• 3 Tips for Interacting with Other Parents Respectfully When You Disagree with Them — Charise at I Thought I Knew Mama shares what she has learned about respectful interactions on her parenting journey.
  • Peacefully Keeping My Cool: Quotes from Ana — How do you keep your cool? Ana from Pandamoly shares some of her favorite retorts and conversation starters when her Parenting Ethos comes into question.
  • Kind Matters — Carrie at Love Notes Mama discusses how she strives to be the type of person she'd want to meet.
  • Doing it my way but respecting your highway. — Terri from Child of the Nature Isle is determined to walk with her family on the road less travelled whether you like it or not!
  • Saying "I'm Right and You're Wrong" Seldom Does Much To Improve Your Cause... — Kat at Loving {Almost} Every Moment writes about how living by example motivates her actions and interactions with others.
  • Have another kid and you won't care — Cassie of There's a Pickle in My Life, after having her second child, knows exactly how to respond to opposing advice.
  • Ten Tips to Communicate Respectfully, Even When You Disagree — What if disagreements with our partners, our children or even complete strangers ultimately led to more harmony and deeper connections? They can! Dionna at Code Name: Mama shares ten tips to strengthen our relationships in the midst of conflict.
  • A Little Light Conversation — Zoie at TouchstoneZ explains why respect needs to be given to every parent unconditionally.
  • Why I used to hide the formula box — Laura at Pug in the Kitchen finally talks about how judgement between parents changed her views on how she handles differences in parenting.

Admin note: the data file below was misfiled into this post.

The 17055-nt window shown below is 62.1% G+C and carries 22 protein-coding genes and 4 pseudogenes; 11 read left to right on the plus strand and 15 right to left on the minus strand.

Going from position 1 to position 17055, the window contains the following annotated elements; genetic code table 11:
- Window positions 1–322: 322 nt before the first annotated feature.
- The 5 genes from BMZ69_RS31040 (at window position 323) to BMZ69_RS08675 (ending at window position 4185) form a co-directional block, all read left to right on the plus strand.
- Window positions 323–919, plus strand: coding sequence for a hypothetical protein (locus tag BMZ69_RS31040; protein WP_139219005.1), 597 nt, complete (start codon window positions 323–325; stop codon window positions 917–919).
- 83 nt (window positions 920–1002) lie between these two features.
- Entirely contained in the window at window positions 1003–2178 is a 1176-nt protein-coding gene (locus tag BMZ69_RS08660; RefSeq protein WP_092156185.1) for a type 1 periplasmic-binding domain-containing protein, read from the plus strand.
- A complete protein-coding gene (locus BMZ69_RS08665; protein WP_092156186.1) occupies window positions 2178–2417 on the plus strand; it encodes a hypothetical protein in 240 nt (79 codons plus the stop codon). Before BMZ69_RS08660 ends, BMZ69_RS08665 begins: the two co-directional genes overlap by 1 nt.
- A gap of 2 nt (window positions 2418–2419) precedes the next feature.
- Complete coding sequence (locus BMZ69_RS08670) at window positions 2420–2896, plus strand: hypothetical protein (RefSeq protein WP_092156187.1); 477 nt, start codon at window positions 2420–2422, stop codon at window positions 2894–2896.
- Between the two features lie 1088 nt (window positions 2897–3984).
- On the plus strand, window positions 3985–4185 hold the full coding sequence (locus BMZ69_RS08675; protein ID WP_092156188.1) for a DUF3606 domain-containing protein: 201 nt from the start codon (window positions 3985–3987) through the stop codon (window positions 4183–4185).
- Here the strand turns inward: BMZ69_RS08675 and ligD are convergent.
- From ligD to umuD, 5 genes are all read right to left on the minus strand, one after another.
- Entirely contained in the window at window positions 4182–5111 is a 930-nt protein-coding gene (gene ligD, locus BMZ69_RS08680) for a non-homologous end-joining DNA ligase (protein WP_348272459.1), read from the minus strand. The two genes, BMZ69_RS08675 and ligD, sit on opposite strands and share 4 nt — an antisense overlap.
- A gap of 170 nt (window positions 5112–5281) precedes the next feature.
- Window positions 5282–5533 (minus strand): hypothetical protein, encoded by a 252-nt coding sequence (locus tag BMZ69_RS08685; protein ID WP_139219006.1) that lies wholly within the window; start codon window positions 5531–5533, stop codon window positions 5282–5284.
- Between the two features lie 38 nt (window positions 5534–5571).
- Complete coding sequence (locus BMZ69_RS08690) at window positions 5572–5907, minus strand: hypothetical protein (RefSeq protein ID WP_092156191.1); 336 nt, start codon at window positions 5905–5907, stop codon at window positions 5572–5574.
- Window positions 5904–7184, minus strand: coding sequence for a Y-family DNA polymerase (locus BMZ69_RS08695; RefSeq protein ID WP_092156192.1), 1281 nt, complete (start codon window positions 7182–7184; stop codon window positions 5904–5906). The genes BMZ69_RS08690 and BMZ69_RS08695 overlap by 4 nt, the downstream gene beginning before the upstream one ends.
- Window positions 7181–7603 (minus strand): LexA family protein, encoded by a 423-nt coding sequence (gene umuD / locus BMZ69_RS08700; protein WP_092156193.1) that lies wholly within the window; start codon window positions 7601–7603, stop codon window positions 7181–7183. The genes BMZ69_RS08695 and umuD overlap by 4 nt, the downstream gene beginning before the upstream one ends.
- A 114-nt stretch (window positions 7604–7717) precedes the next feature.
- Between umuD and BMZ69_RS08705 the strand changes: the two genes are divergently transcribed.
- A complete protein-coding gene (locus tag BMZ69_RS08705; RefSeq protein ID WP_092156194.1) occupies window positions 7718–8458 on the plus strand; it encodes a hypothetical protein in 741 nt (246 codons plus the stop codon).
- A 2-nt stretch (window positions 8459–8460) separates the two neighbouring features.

• Assumptions — Nada at minimomist discusses how not everyone is able to nurse, physically, mentally, or emotionally.
  • Shushing Your Inner Judgey McJudgerson — Jenn at Monkey Butt Junction knows that judging others is easy to do, but recognizing that we all parent from different perspectives takes work.
  • Respectfully Interacting with Others Online — Lani at Boobie Time Blog discusses the importance of remaining respectful behind the disguise of the internet.
  • Presumption of Good Will — Why — and how — Crunchy Con Mommy is going to try to assume the best of people she disagrees with on important issues.
  • Being Gracious with Parenting Advice — Tips for giving and receiving parenting advice with grace from Lisa at My World Edenwild.
  • Explain, Smile, Escape — Don't know what to do when you're confronted by another parent who disagrees with you? Amy at Anktangle shares a story from her life along with a helpful method for navigating these types of tricky situations (complete with a handy flow chart!).
  • Balancing Cultures and ChoicesDulce de leche discusses the challenges of walking the tightrope between generations while balancing cultural and family ties.
  • Linky - Parenting Peacefully with Social MediaHannabert's Mom discusses parenting in a social media world.


  1. Fabulous, fabulous, fabulous! Those 3 quotes alone are enough of a life philosophy to live by - I think I may print them out and post them in my home.

    This is something I really relate too 'When you respond to something in anger or with defensiveness, you close up...you do not allow for personal growth or self-awareness. When a situation arises and we feel our way of doing things is being judged, many of us are often afraid to go further, so we shut it down. However, if we look a bit deeper we may discover that there is room for improvement, that we might learn something.' So incredibly true!